You get a text from Costco offering you stimulus checks or packages because you're a loyal customer. Great news, right?
The old saying "If it sounds too good to be true, it's probably not true" comes to mind...
The negative impact of check fraud really hits home when it happens to you, a friend or relative. Unfortunately, as we see in the following drama, you don’t get the Hollywood ending if you’re unprepared.
A former colleague of ours, Eric Oliver, used to work for VSoft and Fiserv...
We've detailed various scenarios fraudsters contruct and provided the profiles of a fraudster, but what does check fraud look like from the vantage point of the fraudster?
Matthew Bevan "Matt" Cox is an American former mortgage broker and admitted mortgage fraudster. Cox is also an aspiring author who wrote an unpublished manuscript entitled The Associates, in which the main character -- surprise! -- traveled the country to perpetrate mortgage fraud.
In these days of unprecedented events and protocols related to the coronavirus pandemic, it comes as no surprise that fraudsters of all stripes are taking advantage of any and all aspects of the situation.
The check is in the mail Fraud awareness Treasury checks and image analysis The old adage “the check’s in the mail” is somewhat appropriate right now as the government ramps up the stimulus program with $1,200 coming to many Americans. In the OrboNation blog post yesterday, we provided a quick estimate of the number of…
During 2019, more than 1.9 million consumers cashed FTC checks received as a result of law enforcement cases. When consumers don’t cash their refund checks, the FTC uses that money to send additional mailings to ensure the maximum amount of money is returned to consumers. Any remaining refund money is sent to the U.S. Treasury.
From the Federal Reserve Bank of Atlanta comes an informative overview of check usage entitled U.S. Consumers’ Use of Personal Checks: Evidence from a Diary Survey. The authors look at 1,600 individual transactions to gain an understanding of what check payments are currently used for—by dollar value, and by payee—and who uses checks (in terms of demographics and income).
OrboGraph recently co-hosted with Nice Actimize a dynamic webinar entitled Change is Inevitable - How Will You Respond? Along with OrboGraph's Joe Gregory, Allegra Angus and Nithin Mangalore of Nice Actimize discussed with attendees different aspects of check fraud trends, best practices for combating check fraud, including incorporating machine learning and image analysis.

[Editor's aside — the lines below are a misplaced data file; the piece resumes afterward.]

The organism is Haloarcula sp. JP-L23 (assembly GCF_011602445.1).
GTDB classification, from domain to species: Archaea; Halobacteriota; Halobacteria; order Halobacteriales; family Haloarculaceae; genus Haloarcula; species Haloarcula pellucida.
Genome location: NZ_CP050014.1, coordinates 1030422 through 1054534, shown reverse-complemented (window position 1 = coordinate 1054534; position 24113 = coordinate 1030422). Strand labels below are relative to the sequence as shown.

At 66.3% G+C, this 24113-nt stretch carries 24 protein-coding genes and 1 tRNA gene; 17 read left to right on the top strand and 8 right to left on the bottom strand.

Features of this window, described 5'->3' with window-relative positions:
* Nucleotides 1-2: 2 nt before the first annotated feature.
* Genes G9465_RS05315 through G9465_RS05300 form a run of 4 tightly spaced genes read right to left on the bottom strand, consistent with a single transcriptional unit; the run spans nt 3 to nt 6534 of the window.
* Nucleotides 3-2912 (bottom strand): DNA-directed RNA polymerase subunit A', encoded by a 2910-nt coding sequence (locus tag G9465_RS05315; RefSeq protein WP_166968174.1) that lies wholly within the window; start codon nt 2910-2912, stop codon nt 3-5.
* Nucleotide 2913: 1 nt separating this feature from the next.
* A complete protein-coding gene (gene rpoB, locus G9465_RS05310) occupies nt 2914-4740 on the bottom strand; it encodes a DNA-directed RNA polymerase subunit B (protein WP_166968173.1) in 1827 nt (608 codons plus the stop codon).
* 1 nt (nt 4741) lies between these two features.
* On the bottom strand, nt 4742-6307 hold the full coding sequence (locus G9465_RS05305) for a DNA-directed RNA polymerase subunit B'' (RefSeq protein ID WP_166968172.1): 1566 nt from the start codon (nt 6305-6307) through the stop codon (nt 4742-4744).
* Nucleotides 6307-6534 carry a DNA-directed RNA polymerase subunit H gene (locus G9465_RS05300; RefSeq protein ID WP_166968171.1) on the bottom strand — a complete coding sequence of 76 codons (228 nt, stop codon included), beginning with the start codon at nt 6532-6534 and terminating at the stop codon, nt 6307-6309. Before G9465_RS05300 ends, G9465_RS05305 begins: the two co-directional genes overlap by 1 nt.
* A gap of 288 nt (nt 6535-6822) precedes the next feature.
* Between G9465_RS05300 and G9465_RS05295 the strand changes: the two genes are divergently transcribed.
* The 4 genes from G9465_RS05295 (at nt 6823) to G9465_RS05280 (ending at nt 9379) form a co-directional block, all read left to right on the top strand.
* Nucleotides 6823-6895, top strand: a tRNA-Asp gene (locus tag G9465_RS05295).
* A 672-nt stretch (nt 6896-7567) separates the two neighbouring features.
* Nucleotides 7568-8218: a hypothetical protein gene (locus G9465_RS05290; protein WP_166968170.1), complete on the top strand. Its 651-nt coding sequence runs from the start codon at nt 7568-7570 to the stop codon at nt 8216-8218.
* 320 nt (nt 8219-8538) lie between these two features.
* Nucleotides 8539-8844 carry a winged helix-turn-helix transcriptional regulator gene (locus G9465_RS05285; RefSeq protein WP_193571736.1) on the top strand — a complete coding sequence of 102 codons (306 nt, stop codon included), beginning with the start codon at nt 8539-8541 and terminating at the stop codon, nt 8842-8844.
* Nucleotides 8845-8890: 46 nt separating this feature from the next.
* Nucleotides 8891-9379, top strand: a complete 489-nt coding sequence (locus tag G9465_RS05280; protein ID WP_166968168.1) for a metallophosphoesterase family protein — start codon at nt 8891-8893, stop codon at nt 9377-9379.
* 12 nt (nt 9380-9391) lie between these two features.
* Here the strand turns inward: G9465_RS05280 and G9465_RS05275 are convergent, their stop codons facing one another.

Modernizing Omnichannel Check Fraud Detection An informative blog series exploring payments fraud and image technologies used to fight financial crimes. ACH Fraud Jumps – Are You Surprised? Checks represent a “big” target for fraudsters, but ACH fraud is growing faster ACH fraud growth, in fact, surprised industry leaders Has effective fraud prevention throttled check fraud…
Double-layered fraud: fraudsters who actually defrauded other recruits who thought they were "in on it" - both banks and accomplices alike we defrauded. To better detect fraud, banks need to strategically align their technologies.
Fraud attempts affected an estimated $25.1 billion held in deposit accounts, ABA’s survey found, with $22.3 billion protected per the Banking Exchange Prevention was the equivalent of $9 for every $10 in attempted fraud, per Dodd Frank Update Attempted check fraud spiked 43% in two years, per PYMNTS.com The American Bankers Association’s (ABA) 2019 Deposit…
ABA reported a significant check fraud uptick in 2018 data B2B payments are still dominated by checks – leading to more opportunities for fraud – is it overrated? Assessing real-time, Positive Pay fraud systems with image can stop fraud at various stages of the workflow Corporate Payments Landscape: Checks Still Rule in B2B The Wall…
Fraud techniques are evolving and check fraud is often intertwined with other types. Anyone involved in fraud detection and prevention needs to stay up-to-date, and Fraud Magazine offers some useful information.
2019 Federal Reserve Payments Study Reports 16B Checks Written Overall payments grew, while checks written declined Check fraud risk is increasing Checks lead other payment channels in fraud attempts per AFP It’s back! The 2019 Federal Reserve Payments Study, provides us new insights and metrics for the payment industry: The number of core noncash payments,…
Three kinds of check fraud dominate the pack Fraud has become more and more inexpensive to perpetrate Behavior analysis to fight cross channel fraud As fraudsters continue to evolve their tactics, it is important to understand what acts of fraud are being committed and what actions banks are taking in order to combat fraudsters. These…
20 technical questions around fraud detection and models; complicated fraud scenarios must be well defined; AI and machine learning are effective, but multi-model approaches will outperform single models
While instant payment channels grow and multiply by the day, fraudsters remain interested in check fraud as a "reliable" form of illegal income.
Let's look at the classic Fake Check fraud scheme, which has not lost popularity in spite of the growth of other payment channels.
Learn more about how as a by-product of EMV, check fraud rebounded, how market research provides many insights and learn more on how the majority of fraud professionals cite a need for tech investment to fight fraud.